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Pre-Med: Which undergraduate major is best?

I want to pursue Medical School or Dentistry. For undergraduate, if I pursue Engineering, particularly Computer Science or Data Science then chances of GPA below 3.8 out of 4.0 scale seem to a risk. It seems majoring in Biology only will mean I am one of the many that apply to Med school.
Which major do you advice I pursue so that (i) I end up with a good GPA (assume I am diligent and will work towards my goals) (ii) if for some reason, I don't get into Med School or Dentistry, what options do I have so that I can secure a good paying job similar to CS graduates (iii) what is your advice on pursuing Bioinformatics - is that grade deflater as a major to pursue?
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Replies to: Pre-Med: Which undergraduate major is best?

  • Sally_RubenstoneSally_Rubenstone CC Admissions Expert 3184 replies1122 threads CC Admissions Expert
    Although medical school admission officials certainly do look at overall GPA, their priority is to scrutinize the grades earned in the pre-med classes. This approach is a great equalizer because the student majoring in, say, astrophysics (known to be a brutal choice on many campuses) will take the same pre-med classes as the student majoring in elementary education (not typically as grueling). Sure, the choice of major CAN affect the cumulative GPA, and med-school admission committees consider this too. But they don’t consider it in isolation.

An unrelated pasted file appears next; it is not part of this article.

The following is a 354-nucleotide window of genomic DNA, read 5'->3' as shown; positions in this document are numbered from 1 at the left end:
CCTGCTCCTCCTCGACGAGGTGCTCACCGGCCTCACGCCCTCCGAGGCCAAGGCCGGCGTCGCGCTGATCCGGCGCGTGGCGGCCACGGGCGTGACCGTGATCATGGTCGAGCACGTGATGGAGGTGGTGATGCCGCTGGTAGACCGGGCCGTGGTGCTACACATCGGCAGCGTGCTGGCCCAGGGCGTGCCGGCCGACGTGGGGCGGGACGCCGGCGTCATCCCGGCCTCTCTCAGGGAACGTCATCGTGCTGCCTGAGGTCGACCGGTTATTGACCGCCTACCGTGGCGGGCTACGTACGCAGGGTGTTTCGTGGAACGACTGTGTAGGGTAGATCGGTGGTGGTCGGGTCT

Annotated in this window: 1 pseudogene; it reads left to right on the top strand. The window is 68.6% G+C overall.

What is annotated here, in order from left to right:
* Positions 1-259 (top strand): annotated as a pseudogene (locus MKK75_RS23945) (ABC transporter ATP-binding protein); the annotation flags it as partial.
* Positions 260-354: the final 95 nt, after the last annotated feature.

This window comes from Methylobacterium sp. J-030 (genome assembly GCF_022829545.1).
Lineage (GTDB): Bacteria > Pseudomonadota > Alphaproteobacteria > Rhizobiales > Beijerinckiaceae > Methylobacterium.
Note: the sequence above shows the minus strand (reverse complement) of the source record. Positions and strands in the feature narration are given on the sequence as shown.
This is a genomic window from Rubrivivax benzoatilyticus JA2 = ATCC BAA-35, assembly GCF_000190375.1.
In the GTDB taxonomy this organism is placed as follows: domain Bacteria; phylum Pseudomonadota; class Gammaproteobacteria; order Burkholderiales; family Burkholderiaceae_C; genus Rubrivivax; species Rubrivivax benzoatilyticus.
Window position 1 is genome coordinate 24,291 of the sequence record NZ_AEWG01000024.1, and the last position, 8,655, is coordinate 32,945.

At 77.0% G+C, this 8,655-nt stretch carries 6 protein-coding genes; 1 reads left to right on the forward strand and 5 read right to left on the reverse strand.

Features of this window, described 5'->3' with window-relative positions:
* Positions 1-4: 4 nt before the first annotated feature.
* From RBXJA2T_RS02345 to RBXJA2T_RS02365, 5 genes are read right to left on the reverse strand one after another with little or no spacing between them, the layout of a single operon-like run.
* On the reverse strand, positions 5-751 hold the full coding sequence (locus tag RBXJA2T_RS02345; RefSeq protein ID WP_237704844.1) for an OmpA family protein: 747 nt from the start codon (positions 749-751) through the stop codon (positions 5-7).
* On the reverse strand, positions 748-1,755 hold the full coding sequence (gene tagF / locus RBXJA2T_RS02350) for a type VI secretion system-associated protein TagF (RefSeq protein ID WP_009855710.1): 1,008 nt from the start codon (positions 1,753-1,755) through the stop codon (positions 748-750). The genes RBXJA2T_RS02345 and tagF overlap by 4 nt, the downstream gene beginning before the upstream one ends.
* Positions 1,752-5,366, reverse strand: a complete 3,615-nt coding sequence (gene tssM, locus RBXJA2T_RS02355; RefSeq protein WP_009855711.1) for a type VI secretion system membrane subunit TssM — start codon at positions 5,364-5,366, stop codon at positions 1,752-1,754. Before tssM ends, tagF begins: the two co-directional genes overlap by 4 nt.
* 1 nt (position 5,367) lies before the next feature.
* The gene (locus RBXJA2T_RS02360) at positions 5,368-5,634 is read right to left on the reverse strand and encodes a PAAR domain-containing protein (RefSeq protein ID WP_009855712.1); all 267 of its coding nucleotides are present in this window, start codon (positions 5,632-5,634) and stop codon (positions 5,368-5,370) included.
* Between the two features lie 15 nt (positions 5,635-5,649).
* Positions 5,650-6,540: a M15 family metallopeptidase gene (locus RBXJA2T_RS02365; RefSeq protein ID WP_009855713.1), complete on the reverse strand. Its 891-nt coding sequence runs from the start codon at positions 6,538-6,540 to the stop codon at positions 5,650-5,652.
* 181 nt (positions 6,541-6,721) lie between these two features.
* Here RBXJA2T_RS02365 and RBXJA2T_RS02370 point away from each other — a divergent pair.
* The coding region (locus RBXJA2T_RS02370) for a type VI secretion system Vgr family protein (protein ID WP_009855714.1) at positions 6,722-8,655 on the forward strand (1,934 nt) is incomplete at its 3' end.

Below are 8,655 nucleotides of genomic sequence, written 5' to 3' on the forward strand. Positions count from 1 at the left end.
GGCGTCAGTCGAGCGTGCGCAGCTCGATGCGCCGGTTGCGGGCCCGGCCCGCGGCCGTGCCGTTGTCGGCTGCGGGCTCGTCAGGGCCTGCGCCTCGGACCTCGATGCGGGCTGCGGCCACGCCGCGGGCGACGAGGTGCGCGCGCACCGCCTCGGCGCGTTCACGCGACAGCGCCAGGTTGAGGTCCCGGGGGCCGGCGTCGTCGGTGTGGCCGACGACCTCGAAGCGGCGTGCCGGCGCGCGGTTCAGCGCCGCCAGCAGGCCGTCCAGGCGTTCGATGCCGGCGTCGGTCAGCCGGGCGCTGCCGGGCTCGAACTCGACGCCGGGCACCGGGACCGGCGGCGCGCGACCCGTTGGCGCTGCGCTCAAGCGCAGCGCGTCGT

If you like working with numbers, bioinformatics is a hot field right now and you may even discover that you prefer sticking with it rather than going into health care. Other number-crunching fields like Data Science and Actuarial Science are hot right now, as well, and often lead to good jobs straight from college.

    But it concerns me that, although you say that your goal is to be an MD or a dentist, it seems like your motivation is mainly monetary. Because med school and dental school are highly competitive, it does make sense to have a back-up plan in case you don’t gain admission. But when applying to medical schools, you will be expected to demonstrate compelling interest in becoming a doctor, so your first step is to ask yourself some tough questions about why you’re REALLY choosing this career.
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